What is PhotoViz? We Asked Nick Felton
Find out from the Co-Editor of Our New Book
Designer Nicholas Felton has a decidedly unique way of looking at the world. As the mastermind behind the Facebook Timeline and his oft-publicized Felton Annual Reports, Felton’s analytic approach blends clear accessibility with interest. Our new book PhotoViz, which Felton co-edited, explores the world of data visualization through photography. Whether as a time-lapse photograph, a collage, or a glitched panorama, every image in the book embodies the eponymous concept of PhotoViz. But what is PhotoViz? Find out in our interview with Felton below or in PhotoViz itself.
Can you explain the term PhotoViz and what exactly it means?
PhotoViz is a term I use to describe visualizations that use photography as their primary source—the end result might be another photograph, a graphic, or a piece of text, but it is an aggregation of moments captured by photographic means.
What excites you about the photographs and other projects in the book?
Condensing events is one of the most powerful aspects of data visualization. Using data to describe an event allows thousands of actions—or millions of actions—to be condensed very easily. I love the projects in this book because most of them succeed as data visualizations without ever being described by data. This approach allows resulting projects that are more specific and representative of the subject and, in many ways, more unique and personal.
Are there any projects in PhotoViz that are particularly special to you?
One of the first inspirations for this collection was a fireworks collage titled “Explosions in the Sky” by Jesse Garcia. I love how this project condenses a dynamic event into a static image that still conveys the diversity and duration of a fireworks show.
I’m also very pleased to include selected images from Peter Funch’s Babel Tales series. In this project, Funch composites numerous photos from the streets of New York to create a single image that isolates a single attribute of his subjects. One photo combines all the people he caught yawning; another photo shows everyone who passed by carrying balloons. These photos mesmerized me for years before I realized that what Funch was doing was a form of aggregation and an example PhotoViz.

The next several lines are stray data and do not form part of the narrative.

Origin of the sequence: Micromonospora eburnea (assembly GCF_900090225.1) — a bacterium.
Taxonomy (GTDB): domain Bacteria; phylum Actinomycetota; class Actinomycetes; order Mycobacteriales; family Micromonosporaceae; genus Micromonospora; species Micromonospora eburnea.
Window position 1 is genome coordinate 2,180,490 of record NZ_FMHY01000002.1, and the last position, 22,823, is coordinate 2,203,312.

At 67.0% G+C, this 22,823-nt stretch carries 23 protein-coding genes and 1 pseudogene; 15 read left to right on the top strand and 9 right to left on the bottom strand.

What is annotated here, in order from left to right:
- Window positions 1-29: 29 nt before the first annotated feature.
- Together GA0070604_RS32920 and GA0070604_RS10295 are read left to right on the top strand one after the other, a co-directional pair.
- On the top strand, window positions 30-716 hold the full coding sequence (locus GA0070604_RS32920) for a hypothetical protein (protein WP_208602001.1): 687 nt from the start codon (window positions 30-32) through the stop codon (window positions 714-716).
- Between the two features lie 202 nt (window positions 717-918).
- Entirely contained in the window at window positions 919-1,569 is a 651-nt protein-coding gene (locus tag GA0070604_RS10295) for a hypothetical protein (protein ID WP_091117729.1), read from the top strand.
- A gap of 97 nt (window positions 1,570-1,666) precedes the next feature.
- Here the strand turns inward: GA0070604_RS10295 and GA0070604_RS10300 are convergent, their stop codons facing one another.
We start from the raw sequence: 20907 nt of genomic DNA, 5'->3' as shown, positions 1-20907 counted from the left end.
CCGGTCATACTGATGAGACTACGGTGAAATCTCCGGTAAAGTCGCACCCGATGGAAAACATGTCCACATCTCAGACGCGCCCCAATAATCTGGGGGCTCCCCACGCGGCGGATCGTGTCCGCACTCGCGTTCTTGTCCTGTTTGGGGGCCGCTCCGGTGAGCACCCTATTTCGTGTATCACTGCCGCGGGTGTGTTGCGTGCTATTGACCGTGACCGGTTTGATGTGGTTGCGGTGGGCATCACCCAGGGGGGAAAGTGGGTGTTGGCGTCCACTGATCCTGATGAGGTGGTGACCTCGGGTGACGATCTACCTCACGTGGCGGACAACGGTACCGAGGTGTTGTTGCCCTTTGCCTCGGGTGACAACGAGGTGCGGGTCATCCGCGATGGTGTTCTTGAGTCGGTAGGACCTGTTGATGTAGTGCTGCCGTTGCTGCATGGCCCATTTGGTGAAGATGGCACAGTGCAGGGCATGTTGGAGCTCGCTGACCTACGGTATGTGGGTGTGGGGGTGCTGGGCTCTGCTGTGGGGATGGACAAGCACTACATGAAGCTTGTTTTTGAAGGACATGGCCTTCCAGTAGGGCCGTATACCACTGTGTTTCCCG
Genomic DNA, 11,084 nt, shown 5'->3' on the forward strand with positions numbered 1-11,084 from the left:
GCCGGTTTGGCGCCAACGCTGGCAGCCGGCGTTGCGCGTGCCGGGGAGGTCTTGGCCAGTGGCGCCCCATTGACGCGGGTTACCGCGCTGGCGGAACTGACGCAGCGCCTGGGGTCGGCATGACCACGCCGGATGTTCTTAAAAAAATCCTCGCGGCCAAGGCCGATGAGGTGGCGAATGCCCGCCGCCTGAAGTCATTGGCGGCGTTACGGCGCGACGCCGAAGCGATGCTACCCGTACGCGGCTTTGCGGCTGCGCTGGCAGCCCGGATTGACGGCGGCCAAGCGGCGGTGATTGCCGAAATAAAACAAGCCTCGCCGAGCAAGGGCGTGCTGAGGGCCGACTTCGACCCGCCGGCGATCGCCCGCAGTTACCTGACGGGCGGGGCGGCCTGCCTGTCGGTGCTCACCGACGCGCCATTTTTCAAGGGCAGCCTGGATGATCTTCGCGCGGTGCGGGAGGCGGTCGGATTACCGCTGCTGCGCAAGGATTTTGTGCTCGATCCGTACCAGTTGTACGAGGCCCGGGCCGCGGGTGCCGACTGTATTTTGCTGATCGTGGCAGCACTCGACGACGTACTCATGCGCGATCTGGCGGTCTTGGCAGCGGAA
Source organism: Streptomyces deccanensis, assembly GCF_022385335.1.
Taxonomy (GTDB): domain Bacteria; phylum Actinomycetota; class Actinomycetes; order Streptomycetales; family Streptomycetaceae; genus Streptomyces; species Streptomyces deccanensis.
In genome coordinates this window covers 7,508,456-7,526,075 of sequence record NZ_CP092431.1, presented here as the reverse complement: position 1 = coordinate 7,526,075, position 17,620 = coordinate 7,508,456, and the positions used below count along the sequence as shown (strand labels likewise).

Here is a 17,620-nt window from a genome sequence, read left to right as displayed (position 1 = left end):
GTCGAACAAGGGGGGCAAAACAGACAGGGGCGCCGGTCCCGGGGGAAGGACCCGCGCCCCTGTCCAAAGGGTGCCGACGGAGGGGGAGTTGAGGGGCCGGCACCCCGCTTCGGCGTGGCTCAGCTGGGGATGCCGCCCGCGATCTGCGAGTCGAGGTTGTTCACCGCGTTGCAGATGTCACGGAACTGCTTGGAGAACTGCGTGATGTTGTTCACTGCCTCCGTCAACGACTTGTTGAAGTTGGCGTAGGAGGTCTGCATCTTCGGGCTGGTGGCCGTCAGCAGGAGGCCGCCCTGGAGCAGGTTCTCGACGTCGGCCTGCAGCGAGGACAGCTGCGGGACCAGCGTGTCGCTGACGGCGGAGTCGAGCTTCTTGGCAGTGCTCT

Can you name some of the techniques that were used to create these images?
I’ve tried to include every technique I could find that might create PhotoViz. Photographic techniques include snapshots, long exposure, multiple exposure and slits-can; photo-manipulations include mosaic, collage, stacking, blending, and averaging. Finally, visualizations are included using both photographic metadata and content.
A few years ago, many of these techniques didn’t exist yet. How can technology help to make things more tangible?
When Apple added a panorama feature to the iPhone camera, it allowed people to start taking several new kinds of photos.
By panning their cameras, people could capture a continuous wide-angle panorama of a room or vista. By shooting in this mode without panning the camera, moving subjects could also appear extruded or as a series of multiple fragments in the resulting photo. This glitch can create remarkable images as demonstrated in the book by Jim Houser’s stretched and repeated photographs of his children.
It seems as if every photographic advance has helped to reveal more about our world and the newest improvements continue to support this pattern.
What challenges come with these new possibilities?
The meta-pattern to photography’s evolution is that more photos are created every year. Photography has only become cheaper and more accessible since its inception. The popularization of photography has lead to the current challenge of managing the 400 billion collective photos we take each year. Managing our own photo libraries is a challenge that most people have abandoned, but it’s also an opportunity for the aggregation techniques of PhotoViz.
And how can we imagine the role of photography in the future?
Photography is on a trajectory to become even more pervasive. The cameras in our phones have outstanding quality and cost next to nothing. This means that anything that might need a camera will get a camera. Cars, homes, appliances and toys are all increasingly sources of photography. How these photos are used will become a critical question in the coming years. I hope that this means we start to treat photographs as a more disposable medium. Historically, the cost and effort of producing a photograph imbued it with value that made it hard to dispose of.
When photography is free and universal, it might be best to let our understanding of photography evolve as well, allowing photographs to be more transient.
Many images featured in PhotoViz seem to reveal an alternate truth or a parallel universe. Why is that especially fascinating to people?
To see beyond the veil of our own senses is universally appealing. The projects in PhotoViz reveal invisible forces and identify unseen patterns. Expanding our perception in this way provides insight into the mechanisms that mold our lives and influence our futures.
All images taken from PhotoViz